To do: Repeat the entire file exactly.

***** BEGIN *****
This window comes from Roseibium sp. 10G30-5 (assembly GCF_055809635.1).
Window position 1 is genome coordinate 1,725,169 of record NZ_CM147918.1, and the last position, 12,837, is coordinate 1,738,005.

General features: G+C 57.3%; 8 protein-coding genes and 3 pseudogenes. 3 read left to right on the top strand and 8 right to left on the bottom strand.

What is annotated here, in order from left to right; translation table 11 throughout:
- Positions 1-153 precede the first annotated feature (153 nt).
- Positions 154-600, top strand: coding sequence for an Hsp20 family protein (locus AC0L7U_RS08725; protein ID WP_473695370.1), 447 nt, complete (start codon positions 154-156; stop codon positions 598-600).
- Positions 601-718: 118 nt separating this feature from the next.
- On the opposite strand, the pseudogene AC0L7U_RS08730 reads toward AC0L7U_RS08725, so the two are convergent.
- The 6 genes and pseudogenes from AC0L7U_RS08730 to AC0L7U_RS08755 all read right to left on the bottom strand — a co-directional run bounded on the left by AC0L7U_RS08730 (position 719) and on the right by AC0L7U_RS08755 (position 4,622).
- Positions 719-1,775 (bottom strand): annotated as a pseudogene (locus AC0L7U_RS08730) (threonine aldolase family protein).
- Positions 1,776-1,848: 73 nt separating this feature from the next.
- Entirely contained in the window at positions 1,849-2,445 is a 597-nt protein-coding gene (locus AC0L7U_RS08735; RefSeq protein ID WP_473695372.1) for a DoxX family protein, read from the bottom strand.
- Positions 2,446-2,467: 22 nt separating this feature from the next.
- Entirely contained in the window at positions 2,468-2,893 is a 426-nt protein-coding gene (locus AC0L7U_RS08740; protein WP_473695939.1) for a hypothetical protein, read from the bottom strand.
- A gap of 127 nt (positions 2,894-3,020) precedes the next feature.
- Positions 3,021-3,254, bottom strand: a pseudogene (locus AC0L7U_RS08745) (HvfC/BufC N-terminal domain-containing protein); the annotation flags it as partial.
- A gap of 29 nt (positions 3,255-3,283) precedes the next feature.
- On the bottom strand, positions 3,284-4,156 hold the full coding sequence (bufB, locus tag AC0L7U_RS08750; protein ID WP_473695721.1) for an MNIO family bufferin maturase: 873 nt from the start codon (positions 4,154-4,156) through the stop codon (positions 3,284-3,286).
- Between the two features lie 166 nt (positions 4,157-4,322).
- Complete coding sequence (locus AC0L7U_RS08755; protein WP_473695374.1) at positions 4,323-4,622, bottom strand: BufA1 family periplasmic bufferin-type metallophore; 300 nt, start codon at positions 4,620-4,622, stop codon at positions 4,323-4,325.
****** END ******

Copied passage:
This window comes from Roseibium sp. 10G30-5 (assembly GCF_055809635.1).
Window position 1 is genome coordinate 1,725,169 of record NZ_CM147918.1, and the last position, 12,837, is coordinate 1,738,005.

General features: G+C 57.3%; 8 protein-coding genes and 3 pseudogenes. 3 read left to right on the top strand and 8 right to left on the bottom strand.

What is annotated here, in order from left to right; translation table 11 throughout:
- Positions 1-153 precede the first annotated feature (153 nt).
- Positions 154-600, top strand: coding sequence for an Hsp20 family protein (locus AC0L7U_RS08725; protein ID WP_473695370.1), 447 nt, complete (start codon positions 154-156; stop codon positions 598-600).
- Positions 601-718: 118 nt separating this feature from the next.
- On the opposite strand, the pseudogene AC0L7U_RS08730 reads toward AC0L7U_RS08725, so the two are convergent.
- The 6 genes and pseudogenes from AC0L7U_RS08730 to AC0L7U_RS08755 all read right to left on the bottom strand — a co-directional run bounded on the left by AC0L7U_RS08730 (position 719) and on the right by AC0L7U_RS08755 (position 4,622).
- Positions 719-1,775 (bottom strand): annotated as a pseudogene (locus AC0L7U_RS08730) (threonine aldolase family protein).
- Positions 1,776-1,848: 73 nt separating this feature from the next.
- Entirely contained in the window at positions 1,849-2,445 is a 597-nt protein-coding gene (locus AC0L7U_RS08735; RefSeq protein ID WP_473695372.1) for a DoxX family protein, read from the bottom strand.
- Positions 2,446-2,467: 22 nt separating this feature from the next.
- Entirely contained in the window at positions 2,468-2,893 is a 426-nt protein-coding gene (locus AC0L7U_RS08740; protein WP_473695939.1) for a hypothetical protein, read from the bottom strand.
- A gap of 127 nt (positions 2,894-3,020) precedes the next feature.
- Positions 3,021-3,254, bottom strand: a pseudogene (locus AC0L7U_RS08745) (HvfC/BufC N-terminal domain-containing protein); the annotation flags it as partial.
- A gap of 29 nt (positions 3,255-3,283) precedes the next feature.
- On the bottom strand, positions 3,284-4,156 hold the full coding sequence (bufB, locus tag AC0L7U_RS08750; protein ID WP_473695721.1) for an MNIO family bufferin maturase: 873 nt from the start codon (positions 4,154-4,156) through the stop codon (positions 3,284-3,286).
- Between the two features lie 166 nt (positions 4,157-4,322).
- Complete coding sequence (locus AC0L7U_RS08755; protein WP_473695374.1) at positions 4,323-4,622, bottom strand: BufA1 family periplasmic bufferin-type metallophore; 300 nt, start codon at positions 4,620-4,622, stop codon at positions 4,323-4,325.